The Three Pure Ones in Taoism (Chinese Mythology)


When we turn our attention to the deities that are worshipped in Taoism, we discover that the triad or trinity, which was just mentioned as being at the top of that hierarchy, is made up of three Supreme Gods, each of whom resides in his or her own Heaven. These three Heavens, also known as the San Ch’ing, which translates to “Three Pure Ones,” were created from the three airs, which are subdivisions of the one primordial air. This term is also attributed to the sovereigns that rule in each of these Heavens.

Yü Ching is said to be the first Heaven. The first of the Taoist triad’s three members rules from inside it. It is said that he lives atop Jade Mountain. The passageway leading into his palace is referred known as the Golden Door. He is the origin of every piece of truth, just as the sun is the origin of every ray of light.

His name is Yüan-shih T’ien-tsun or Lo Ching Hsin, according to several accounts; nonetheless, he is also known as T’ien Pao, which literally translates to “the Treasure of Heaven.” Some people believe that the name of the one who rules over this first Heaven is Yü Huang, and most people believe that he is the one who holds the position of ultimate authority. Even though the Three Pure Ones are higher on the totem pole than he is, the Pearly Emperor has been given the responsibility of overseeing the whole globe. He has the power of the whole universe in the palms of his hands. Heaven, or more accurately Heaven itself, is the relative of this man. He is Heaven.

Ling-pao T’ien-tsun, also known as Tao Chün, is a member of the triad who holds the position of ruler of the second Heaven, which is known as Shang Ch’ing. There is no information provided on where he came from. He is responsible for safeguarding the holy writings. Since the beginning of the world, he has always been there. He calculates time, separating it into several epochs. He sits above the world, which gives him the ability to control the flow and interaction of the yin and the yang, the two most fundamental aspects of the natural universe, as well as the relationships between them.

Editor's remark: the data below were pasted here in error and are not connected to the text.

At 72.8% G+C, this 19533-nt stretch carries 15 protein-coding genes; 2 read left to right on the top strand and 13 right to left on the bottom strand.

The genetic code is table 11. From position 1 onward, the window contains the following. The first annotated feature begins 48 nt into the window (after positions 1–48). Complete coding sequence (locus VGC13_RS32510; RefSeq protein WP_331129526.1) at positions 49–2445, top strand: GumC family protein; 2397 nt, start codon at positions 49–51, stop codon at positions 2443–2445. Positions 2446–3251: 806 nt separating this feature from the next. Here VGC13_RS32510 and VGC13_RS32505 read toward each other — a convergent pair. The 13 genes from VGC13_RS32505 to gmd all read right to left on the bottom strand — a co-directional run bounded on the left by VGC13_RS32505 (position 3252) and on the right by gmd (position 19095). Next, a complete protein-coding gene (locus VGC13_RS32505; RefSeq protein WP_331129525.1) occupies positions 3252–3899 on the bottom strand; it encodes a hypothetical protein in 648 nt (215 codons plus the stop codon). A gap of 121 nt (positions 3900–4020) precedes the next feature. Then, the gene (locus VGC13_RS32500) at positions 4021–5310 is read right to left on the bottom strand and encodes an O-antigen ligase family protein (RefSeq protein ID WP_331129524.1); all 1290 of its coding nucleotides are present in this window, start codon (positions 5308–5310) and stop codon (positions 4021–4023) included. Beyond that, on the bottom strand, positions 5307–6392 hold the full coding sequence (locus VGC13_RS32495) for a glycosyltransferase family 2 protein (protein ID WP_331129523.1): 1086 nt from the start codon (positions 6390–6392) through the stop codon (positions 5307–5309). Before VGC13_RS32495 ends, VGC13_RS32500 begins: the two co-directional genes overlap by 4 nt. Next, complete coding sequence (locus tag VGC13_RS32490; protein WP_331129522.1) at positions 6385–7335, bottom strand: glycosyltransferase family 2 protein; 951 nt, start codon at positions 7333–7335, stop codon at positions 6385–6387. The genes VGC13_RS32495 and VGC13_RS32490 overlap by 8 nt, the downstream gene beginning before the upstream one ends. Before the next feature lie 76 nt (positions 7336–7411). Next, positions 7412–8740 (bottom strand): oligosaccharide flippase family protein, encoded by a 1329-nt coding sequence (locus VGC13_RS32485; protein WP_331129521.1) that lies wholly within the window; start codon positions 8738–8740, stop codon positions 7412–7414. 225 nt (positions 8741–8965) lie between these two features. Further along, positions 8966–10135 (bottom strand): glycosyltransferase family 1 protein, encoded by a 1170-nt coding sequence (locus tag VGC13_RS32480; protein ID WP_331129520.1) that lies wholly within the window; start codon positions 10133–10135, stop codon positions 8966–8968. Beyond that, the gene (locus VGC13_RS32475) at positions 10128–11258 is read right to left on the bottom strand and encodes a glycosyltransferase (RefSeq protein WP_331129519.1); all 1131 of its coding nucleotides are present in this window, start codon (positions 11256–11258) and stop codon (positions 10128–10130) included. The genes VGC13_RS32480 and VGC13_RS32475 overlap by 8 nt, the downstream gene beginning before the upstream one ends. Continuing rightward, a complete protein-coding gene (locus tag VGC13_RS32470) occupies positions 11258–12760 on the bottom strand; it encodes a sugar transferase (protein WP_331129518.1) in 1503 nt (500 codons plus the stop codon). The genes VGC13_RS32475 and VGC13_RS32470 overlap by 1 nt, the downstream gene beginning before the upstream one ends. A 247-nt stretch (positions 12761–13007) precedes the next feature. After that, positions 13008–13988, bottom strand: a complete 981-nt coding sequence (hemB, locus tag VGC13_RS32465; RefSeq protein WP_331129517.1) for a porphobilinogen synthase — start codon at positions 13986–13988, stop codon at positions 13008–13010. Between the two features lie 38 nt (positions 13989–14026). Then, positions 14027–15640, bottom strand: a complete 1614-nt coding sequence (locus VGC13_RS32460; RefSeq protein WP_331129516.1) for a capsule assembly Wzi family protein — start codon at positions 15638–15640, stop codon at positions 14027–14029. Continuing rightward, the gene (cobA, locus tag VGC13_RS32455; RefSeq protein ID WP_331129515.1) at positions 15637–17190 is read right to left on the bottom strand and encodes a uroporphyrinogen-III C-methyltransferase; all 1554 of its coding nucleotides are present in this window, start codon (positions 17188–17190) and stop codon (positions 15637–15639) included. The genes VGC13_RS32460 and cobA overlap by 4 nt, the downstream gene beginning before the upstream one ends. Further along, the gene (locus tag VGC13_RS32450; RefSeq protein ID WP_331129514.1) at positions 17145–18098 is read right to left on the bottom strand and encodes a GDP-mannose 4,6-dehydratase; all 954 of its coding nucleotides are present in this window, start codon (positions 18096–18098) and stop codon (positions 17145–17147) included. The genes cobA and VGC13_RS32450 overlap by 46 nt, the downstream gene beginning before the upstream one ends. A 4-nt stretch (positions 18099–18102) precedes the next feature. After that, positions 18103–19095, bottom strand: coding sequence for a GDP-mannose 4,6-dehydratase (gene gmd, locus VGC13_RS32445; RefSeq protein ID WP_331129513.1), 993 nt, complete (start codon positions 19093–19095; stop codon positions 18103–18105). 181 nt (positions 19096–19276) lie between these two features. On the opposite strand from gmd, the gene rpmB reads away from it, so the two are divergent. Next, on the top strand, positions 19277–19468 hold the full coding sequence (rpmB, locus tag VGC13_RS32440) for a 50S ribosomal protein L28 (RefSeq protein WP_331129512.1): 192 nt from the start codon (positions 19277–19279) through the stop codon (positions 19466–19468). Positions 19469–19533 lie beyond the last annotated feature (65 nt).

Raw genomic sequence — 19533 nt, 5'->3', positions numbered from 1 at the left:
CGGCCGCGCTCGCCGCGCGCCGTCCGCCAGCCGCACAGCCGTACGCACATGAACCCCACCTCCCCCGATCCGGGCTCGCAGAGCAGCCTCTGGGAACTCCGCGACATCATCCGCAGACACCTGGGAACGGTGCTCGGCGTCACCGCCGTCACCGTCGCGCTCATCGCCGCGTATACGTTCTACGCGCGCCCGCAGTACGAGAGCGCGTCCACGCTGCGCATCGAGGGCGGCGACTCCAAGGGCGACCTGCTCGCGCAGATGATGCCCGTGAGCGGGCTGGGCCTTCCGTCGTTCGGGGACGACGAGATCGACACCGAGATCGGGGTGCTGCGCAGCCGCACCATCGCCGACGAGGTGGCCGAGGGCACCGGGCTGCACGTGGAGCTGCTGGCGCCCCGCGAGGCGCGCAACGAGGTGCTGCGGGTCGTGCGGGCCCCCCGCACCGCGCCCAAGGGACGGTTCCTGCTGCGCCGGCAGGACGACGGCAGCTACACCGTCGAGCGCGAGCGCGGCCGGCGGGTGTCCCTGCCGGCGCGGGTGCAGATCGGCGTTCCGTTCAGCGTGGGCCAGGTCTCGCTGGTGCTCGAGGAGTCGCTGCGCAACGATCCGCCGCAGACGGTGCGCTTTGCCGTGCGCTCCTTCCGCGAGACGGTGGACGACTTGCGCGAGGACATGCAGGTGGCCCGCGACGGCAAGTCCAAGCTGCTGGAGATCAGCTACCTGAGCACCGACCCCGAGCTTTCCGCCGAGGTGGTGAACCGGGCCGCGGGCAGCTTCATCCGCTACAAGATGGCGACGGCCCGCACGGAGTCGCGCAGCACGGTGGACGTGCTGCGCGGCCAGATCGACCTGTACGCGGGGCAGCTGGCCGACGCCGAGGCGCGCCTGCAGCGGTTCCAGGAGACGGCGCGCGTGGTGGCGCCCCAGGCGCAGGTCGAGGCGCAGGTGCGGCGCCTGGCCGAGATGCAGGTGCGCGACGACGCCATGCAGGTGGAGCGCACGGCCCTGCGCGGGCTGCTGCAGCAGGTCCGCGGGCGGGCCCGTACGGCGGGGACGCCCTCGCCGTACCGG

The Taoist theory is said to have been formulated by Ling-pao T’ien-tsun. Taoists believe that Lao Tzu, the proponent of the correct ideology, resides in the third Heaven, known as T’ai Ching. He is also known as T’ai-shang Lao-chûn, which translates to “the Most Eminent Aged Ruler.” Another name for him is Shên Pao, which means “the Treasure of the Spirits.” Under a variety of aliases, he has presented himself as the mentor of emperors and monarchs, as well as the transformative force behind subsequent generations.

This three-tiered Taoist Heaven, also known as the three Heavens, came into being as a consequence of the Taoists’ desire to compete with the Buddhists on an equal playing field. They replace the Tao, also known as Reason, the Classics, and the Priesthood for Buddha, the Law, and the Priesthood respectively.

In terms of the administration of the Taoist Heavens, Yü Huang is in possession of a registry that contains the names of eight hundred Taoist divinities in addition to a large number of Immortals. All of these individuals are classified as belonging to one of three groups: Saints (Shêng-jên), Heroes (Chên-jên), or Immortals (Hsien-jên), with each group inhabiting one of the three Heavens in a certain sequence.

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